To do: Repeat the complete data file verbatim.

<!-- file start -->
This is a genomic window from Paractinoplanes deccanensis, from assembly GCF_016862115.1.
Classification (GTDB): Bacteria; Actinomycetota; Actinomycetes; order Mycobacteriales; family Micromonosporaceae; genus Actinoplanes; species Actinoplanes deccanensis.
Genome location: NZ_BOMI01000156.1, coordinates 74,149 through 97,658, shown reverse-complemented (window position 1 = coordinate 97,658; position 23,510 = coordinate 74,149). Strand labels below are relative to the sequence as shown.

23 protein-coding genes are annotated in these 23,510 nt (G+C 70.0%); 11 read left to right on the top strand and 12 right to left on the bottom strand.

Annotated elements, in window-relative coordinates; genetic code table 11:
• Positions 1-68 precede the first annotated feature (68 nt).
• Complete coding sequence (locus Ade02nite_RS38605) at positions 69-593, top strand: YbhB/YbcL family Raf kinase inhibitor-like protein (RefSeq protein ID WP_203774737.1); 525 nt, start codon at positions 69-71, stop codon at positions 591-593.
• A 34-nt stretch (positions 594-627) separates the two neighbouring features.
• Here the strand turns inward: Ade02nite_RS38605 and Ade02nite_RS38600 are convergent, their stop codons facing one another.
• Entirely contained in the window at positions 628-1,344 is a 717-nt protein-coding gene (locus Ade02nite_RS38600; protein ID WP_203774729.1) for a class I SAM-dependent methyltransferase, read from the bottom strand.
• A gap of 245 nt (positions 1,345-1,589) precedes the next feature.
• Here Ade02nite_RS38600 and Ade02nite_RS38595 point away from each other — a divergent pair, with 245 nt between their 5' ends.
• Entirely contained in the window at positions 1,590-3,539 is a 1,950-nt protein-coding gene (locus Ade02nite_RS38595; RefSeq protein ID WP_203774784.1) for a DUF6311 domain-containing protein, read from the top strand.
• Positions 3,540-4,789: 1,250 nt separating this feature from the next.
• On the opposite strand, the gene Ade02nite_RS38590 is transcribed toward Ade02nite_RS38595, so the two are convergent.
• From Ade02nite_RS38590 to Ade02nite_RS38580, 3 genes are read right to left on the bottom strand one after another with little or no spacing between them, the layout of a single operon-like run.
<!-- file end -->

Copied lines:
This is a genomic window from Paractinoplanes deccanensis, from assembly GCF_016862115.1.
Classification (GTDB): Bacteria; Actinomycetota; Actinomycetes; order Mycobacteriales; family Micromonosporaceae; genus Actinoplanes; species Actinoplanes deccanensis.
Genome location: NZ_BOMI01000156.1, coordinates 74,149 through 97,658, shown reverse-complemented (window position 1 = coordinate 97,658; position 23,510 = coordinate 74,149). Strand labels below are relative to the sequence as shown.

23 protein-coding genes are annotated in these 23,510 nt (G+C 70.0%); 11 read left to right on the top strand and 12 right to left on the bottom strand.

Annotated elements, in window-relative coordinates; genetic code table 11:
• Positions 1-68 precede the first annotated feature (68 nt).
• Complete coding sequence (locus Ade02nite_RS38605) at positions 69-593, top strand: YbhB/YbcL family Raf kinase inhibitor-like protein (RefSeq protein ID WP_203774737.1); 525 nt, start codon at positions 69-71, stop codon at positions 591-593.
• A 34-nt stretch (positions 594-627) separates the two neighbouring features.
• Here the strand turns inward: Ade02nite_RS38605 and Ade02nite_RS38600 are convergent, their stop codons facing one another.
• Entirely contained in the window at positions 628-1,344 is a 717-nt protein-coding gene (locus Ade02nite_RS38600; protein ID WP_203774729.1) for a class I SAM-dependent methyltransferase, read from the bottom strand.
• A gap of 245 nt (positions 1,345-1,589) precedes the next feature.
• Here Ade02nite_RS38600 and Ade02nite_RS38595 point away from each other — a divergent pair, with 245 nt between their 5' ends.
• Entirely contained in the window at positions 1,590-3,539 is a 1,950-nt protein-coding gene (locus Ade02nite_RS38595; RefSeq protein ID WP_203774784.1) for a DUF6311 domain-containing protein, read from the top strand.
• Positions 3,540-4,789: 1,250 nt separating this feature from the next.
• On the opposite strand, the gene Ade02nite_RS38590 is transcribed toward Ade02nite_RS38595, so the two are convergent.
• From Ade02nite_RS38590 to Ade02nite_RS38580, 3 genes are read right to left on the bottom strand one after another with little or no spacing between them, the layout of a single operon-like run.